Houston: We have a problem
One of the only groups that showed an increase in voting for the Republican Party the 2008 election cycle was GLBTs. The 27% of the GLBT vote that went for the McCain/Palin ticket has been cited as further evidence of racism in the GLBT movement generally, and in GLBT voting patterns for Barack Obama, specifically.
Let's put this baby to rest.
According to a Gay and Lesbian Times story published 2 days after the presidential election:
* While 61 percent of Californians supported Obama versus 37 percent for McCain, 85 percent of heavily gay San Francisco supported Obama versus 13 percent for McCain and two percent for others.
3 weeks later, Bay Windows published it's survey of the “GLB” vote in the 2008 elections. I cannot tell if they used exit polls, precinct tallies or both. The Bay Windows survey of the 2008 election results yielded similar data to the Gay and Lesbian Times study but included one additional city to note:
In Houston, 66 percent of heavily gay precinct voters supported Obama, 33 percent McCain, and one percent others.
My point is that a charge of racism in the gay community that is based solely on the increased amount of GLBT support for the Republican ticket is misleading and unjust if one does not take into account regional factors. Heavily gay precincts in Provincetown, Boston, Philadelphia, Washington D.C., New York, Chicago, San Francisco (94% Obama!), and West Hollywood appear to all have voted in the 80-90% range for Barack Obama. It is in Southern cities like Miami, Dallas, and Houston where 1 in 3 GLB voters punched the McCain/Palin ticket. The South seems to be where huge chunks of the 27% vote for McCain/Palin comes from.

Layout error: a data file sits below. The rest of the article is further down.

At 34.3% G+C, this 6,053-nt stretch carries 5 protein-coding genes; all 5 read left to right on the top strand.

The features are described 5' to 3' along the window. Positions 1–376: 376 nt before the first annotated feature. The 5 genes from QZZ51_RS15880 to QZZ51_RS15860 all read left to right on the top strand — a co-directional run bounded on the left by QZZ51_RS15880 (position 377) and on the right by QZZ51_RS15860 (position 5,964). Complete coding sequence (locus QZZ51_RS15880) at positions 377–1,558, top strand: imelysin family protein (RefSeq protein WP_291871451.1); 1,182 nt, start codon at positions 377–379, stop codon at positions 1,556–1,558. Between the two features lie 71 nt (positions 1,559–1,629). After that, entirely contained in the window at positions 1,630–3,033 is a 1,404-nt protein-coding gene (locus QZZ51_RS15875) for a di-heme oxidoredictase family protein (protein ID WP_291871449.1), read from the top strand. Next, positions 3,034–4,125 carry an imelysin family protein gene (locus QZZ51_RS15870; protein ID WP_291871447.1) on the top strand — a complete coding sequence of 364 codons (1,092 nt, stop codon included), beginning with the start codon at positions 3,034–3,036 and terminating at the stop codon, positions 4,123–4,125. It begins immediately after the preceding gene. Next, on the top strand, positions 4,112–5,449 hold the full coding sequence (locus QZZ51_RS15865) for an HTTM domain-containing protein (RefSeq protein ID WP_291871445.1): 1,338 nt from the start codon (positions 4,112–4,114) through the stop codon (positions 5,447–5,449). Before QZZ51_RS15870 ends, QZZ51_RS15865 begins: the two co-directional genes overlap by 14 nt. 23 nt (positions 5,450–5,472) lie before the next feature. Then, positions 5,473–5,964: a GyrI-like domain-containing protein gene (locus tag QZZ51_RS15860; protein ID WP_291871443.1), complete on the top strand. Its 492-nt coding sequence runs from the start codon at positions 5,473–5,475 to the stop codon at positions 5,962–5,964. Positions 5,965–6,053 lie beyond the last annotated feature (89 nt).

Leaving aside the incidents of overt racism that broke out in California following the passing of Proposition 8, it is important to note: the gay communities in San Francisco and West Hollywood, specifically and, indeed, the national LGBT community seem to have been unfairly accused of racism in the sole respect of the election of Barack Obama, at least according to the poll numbers. Any accusations of racism in sole regards to the 27% national GLBT vote for McCain/Palin needs to be challenged and amended to account for regional voting tendencies. The defamation of the San Francisco and West Hollywood communities in the sole regards of what may have been punched in the privacy of the voting booth is wrong and needs to stop.
In light of these poll results, it is also clear that a regional disconnect exists in the GLBT movement; several outbreaks of regional factionalism have occured in the Blend and in other blogspots this week alone. As we move forward with our civil rights movement, the increasingly regional nature of the movement needs to be noted and dealt with.